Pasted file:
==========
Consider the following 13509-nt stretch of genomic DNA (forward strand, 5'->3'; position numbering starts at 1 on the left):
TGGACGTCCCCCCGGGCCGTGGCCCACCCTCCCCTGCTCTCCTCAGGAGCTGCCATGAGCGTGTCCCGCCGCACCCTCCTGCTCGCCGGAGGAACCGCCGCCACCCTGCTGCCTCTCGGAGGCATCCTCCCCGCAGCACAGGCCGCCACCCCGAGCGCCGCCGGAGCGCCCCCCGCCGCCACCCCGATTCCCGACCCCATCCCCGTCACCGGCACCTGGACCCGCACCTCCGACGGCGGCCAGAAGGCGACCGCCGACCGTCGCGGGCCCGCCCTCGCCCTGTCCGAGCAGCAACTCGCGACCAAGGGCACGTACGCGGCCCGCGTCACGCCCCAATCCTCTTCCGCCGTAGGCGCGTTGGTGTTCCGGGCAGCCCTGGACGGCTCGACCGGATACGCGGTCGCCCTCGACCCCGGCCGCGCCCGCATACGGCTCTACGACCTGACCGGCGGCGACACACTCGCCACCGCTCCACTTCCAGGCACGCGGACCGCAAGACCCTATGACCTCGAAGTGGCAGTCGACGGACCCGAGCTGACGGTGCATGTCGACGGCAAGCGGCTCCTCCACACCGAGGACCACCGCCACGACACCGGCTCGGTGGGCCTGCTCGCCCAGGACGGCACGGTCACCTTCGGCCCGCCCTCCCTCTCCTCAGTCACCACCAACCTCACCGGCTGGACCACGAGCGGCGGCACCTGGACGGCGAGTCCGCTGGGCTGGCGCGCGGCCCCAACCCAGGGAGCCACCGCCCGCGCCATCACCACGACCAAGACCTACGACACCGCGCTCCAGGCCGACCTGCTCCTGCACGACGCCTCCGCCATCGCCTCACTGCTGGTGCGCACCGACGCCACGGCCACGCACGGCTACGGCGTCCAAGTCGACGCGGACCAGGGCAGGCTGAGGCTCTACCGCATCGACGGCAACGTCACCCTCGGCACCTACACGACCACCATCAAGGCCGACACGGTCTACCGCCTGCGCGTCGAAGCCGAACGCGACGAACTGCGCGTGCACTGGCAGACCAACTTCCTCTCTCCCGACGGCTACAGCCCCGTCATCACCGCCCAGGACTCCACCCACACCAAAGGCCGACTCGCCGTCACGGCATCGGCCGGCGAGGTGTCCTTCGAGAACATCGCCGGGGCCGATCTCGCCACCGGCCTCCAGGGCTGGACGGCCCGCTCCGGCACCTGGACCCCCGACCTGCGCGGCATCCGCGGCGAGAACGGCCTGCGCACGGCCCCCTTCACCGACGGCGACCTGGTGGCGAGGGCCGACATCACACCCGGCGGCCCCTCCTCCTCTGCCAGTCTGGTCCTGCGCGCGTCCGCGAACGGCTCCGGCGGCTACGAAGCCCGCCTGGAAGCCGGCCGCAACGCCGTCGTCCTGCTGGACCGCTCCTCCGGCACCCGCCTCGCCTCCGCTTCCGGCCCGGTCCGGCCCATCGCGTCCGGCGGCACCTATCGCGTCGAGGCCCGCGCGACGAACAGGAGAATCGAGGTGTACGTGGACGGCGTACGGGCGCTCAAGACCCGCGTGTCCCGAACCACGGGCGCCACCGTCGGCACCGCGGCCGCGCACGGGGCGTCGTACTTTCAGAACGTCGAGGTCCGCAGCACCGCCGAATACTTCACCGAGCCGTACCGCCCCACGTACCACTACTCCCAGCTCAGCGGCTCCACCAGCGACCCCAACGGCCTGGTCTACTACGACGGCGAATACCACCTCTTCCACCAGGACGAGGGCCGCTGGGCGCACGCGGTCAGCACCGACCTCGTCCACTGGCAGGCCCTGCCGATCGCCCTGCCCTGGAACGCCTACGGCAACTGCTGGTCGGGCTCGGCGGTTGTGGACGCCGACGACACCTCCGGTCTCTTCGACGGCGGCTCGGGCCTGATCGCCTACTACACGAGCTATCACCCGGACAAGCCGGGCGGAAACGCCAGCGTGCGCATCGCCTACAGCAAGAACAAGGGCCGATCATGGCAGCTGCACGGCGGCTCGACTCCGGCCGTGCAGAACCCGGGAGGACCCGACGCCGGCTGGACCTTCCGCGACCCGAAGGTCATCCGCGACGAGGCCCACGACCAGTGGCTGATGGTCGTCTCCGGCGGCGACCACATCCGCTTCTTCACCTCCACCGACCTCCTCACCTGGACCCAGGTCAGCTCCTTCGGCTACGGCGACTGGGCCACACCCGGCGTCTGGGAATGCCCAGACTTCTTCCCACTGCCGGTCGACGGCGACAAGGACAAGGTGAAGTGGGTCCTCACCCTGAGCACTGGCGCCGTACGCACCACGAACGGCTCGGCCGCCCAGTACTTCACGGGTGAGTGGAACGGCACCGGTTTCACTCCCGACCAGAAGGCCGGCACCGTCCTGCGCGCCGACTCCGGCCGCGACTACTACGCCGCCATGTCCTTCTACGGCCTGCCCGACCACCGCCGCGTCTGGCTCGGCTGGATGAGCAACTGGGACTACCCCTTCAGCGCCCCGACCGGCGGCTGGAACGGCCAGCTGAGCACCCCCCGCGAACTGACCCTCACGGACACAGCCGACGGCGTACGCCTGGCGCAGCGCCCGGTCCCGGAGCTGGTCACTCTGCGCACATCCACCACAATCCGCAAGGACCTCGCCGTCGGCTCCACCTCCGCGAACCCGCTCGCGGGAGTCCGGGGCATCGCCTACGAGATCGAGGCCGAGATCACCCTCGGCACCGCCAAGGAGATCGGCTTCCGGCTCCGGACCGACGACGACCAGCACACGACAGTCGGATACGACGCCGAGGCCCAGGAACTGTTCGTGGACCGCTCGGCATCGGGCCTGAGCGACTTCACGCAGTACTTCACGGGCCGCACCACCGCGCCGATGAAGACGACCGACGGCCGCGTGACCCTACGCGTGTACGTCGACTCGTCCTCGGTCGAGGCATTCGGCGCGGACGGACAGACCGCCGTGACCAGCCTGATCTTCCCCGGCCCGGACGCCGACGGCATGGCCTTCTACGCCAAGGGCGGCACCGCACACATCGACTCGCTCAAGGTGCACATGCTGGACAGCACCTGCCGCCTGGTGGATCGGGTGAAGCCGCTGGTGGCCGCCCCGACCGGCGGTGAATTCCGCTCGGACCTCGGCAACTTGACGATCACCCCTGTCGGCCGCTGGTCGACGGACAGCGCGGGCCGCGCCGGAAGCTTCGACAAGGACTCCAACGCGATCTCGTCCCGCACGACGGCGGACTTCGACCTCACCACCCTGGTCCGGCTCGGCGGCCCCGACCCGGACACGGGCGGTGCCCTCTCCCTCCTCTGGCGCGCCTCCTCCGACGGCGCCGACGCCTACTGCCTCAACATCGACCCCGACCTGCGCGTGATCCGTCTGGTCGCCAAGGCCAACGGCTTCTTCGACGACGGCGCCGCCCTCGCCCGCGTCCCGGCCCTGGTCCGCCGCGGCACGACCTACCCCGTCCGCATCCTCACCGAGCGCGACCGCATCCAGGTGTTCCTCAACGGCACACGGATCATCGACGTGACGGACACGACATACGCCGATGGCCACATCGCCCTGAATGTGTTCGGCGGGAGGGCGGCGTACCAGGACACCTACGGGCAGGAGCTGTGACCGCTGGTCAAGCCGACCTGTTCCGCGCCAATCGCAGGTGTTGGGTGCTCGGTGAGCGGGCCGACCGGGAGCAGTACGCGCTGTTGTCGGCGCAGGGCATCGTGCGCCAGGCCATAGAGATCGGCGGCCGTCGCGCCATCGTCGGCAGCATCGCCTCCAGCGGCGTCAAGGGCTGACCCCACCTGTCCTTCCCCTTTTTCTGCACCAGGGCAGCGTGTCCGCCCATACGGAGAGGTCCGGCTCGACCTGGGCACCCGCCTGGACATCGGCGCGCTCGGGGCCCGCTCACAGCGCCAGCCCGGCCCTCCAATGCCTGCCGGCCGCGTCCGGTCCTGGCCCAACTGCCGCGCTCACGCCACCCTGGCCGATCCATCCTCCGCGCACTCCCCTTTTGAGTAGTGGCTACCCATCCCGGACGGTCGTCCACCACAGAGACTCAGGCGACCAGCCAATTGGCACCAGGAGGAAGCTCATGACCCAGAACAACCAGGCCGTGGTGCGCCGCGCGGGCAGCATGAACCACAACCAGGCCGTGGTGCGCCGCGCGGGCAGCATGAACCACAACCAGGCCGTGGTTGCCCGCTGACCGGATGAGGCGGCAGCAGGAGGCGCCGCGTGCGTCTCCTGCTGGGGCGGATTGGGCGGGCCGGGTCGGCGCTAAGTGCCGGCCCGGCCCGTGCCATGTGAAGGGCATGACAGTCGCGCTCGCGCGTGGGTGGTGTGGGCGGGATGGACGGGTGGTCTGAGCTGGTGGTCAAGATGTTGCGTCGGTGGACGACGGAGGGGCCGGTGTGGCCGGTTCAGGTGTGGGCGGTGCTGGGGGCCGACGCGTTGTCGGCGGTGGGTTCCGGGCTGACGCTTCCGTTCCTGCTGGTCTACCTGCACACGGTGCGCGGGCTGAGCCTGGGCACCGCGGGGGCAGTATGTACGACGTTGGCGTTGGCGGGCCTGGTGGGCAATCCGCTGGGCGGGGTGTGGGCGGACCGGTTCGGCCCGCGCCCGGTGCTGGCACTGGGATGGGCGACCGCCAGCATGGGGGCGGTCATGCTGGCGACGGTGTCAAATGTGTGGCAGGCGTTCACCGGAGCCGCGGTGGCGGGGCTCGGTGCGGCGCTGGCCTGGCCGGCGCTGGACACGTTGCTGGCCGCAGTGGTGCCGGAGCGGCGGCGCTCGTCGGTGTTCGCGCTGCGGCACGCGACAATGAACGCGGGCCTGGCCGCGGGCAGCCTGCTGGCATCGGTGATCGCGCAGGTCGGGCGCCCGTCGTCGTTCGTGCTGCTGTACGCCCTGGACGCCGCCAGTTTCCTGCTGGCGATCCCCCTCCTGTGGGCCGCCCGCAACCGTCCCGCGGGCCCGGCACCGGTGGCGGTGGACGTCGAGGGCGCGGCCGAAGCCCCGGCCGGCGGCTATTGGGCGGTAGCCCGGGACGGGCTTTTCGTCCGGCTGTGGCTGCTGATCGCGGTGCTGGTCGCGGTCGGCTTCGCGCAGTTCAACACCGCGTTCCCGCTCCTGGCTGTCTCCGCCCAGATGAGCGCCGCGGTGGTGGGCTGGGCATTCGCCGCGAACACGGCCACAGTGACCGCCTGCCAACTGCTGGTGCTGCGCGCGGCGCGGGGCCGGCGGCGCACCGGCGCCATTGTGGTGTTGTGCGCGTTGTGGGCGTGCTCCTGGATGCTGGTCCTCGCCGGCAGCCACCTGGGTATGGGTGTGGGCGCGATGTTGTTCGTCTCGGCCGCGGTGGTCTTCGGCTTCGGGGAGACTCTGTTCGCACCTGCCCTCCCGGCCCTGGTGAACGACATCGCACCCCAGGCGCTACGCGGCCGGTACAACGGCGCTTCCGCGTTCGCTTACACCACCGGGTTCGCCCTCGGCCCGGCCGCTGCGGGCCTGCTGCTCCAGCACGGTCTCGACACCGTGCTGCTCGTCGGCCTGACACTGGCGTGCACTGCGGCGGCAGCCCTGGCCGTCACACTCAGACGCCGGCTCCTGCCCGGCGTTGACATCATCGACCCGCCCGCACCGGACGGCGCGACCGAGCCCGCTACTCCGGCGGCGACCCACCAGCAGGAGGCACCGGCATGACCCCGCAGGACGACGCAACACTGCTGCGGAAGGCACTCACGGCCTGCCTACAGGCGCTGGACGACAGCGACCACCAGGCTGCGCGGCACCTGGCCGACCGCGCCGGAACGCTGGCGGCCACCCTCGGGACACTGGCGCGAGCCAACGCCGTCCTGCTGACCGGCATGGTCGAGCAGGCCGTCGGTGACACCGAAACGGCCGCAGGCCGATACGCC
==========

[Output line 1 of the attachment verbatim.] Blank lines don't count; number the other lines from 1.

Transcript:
Consider the following 13509-nt stretch of genomic DNA (forward strand, 5'->3'; position numbering starts at 1 on the left):